Tuesday, March 15, 2011

EST Children's Training

In the 1970s, Werner Erhard's est Training was the hip thing to do to find enlightenment and lead a better life. It was all about "getting it" and dealing with your own stuff without playing the victim. Instead of complaining about the traffic jam, or fighting the traffic jam, or being the victim of a traffic jam, the trick was to "make space" for the traffic jam and let it just be a traffic jam and avoid it. Then you could go a step further, and take responsibility for that traffic jam and fix it.

My parents took the est training, and then signed my sister and I up for the children's training, which was a special new est training for children. I think it was in San Jose or Palo Alto, and we were all video taped as it was one of the first.

We learned how to get rid of a headache by asking questions about the headache, alternated an occasional "do you still have a headache" in there. Questions like, "if it could hold water, how much water could it hold?" and "what color is it?"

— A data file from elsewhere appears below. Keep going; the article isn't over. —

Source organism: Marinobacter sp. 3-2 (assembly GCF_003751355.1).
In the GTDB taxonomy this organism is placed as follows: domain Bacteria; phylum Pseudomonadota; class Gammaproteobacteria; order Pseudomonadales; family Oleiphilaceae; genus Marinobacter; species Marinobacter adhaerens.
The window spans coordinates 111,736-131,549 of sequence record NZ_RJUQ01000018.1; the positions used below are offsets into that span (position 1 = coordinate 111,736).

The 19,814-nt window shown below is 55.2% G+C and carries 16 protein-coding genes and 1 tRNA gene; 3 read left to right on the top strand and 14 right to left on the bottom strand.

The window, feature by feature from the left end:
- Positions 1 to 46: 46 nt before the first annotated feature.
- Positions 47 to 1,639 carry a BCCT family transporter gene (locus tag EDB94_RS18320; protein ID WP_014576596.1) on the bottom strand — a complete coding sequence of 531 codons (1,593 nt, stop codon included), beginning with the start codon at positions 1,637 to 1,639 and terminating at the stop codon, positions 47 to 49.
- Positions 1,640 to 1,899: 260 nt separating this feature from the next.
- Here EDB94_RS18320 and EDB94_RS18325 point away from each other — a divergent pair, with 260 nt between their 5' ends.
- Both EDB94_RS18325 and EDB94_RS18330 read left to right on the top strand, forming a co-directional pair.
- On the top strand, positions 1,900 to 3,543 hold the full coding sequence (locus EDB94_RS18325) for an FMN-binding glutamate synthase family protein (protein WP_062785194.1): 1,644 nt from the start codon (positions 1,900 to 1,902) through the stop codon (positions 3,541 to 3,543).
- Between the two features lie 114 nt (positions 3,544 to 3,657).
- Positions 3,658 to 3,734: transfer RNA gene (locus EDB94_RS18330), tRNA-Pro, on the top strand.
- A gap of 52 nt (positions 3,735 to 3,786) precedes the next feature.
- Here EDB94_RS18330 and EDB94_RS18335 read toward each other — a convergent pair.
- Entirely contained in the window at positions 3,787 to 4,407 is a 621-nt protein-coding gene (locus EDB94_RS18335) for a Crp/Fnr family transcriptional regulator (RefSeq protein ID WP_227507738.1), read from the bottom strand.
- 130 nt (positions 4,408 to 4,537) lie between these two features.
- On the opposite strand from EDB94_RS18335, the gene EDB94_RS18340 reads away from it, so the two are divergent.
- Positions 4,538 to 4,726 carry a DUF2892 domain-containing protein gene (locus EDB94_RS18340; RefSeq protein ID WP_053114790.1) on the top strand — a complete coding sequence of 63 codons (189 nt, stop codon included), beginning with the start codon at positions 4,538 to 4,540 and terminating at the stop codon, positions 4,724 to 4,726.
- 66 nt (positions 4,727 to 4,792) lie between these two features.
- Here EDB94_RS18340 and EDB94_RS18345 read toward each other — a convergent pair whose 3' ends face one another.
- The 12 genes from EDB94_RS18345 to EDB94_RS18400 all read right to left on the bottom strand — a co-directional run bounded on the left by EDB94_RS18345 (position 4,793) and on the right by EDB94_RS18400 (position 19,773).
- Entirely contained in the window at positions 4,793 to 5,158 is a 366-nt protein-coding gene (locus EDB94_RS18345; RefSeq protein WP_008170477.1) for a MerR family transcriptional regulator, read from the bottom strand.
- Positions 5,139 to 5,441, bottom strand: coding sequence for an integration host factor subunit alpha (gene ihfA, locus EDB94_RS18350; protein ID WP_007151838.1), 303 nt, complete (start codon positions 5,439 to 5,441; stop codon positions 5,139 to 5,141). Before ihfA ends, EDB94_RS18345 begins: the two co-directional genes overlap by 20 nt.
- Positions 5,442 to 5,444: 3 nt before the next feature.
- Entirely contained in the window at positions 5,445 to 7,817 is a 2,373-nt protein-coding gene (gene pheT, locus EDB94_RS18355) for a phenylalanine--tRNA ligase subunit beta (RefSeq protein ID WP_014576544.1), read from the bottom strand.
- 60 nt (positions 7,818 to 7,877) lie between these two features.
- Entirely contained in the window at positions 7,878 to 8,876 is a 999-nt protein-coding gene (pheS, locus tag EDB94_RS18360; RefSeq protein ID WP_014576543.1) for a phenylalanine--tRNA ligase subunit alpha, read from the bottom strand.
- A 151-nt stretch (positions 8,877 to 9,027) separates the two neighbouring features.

There were some roll-reversal songs, where the girls all sang a song about being a big tough cowboy, and the boys all sang a song about having pretty little fingers and ten little toes.
"Hey there broken nose, why don't you play me a song on that there pian'er. I don't have a broken nose. Pow! Now you do!"

I'm pretty sure none of the kids really wanted to be there, and the trainers definitely had to overcome that with a lighter version of the hard-core est of lore. I remember them asking if anyone wanted to leave, and at least one little boy raised his hand and was escorted out -- the rest of us shut up after that.

I suppose the children's training was supposed to get us to take more responsibility for our own lives, and not play the victim. I don't remember anything in particular about that sort of messaging, and I'm pretty sure that I wasn't "Getting It" while doing the training. However! I am fairly enlightened, so perhaps some if it did sink in somehow in an unconscious manner?

I am surprised to find that the est training has survived the 1970s, and is still alive and well renamed as Landmark Forum.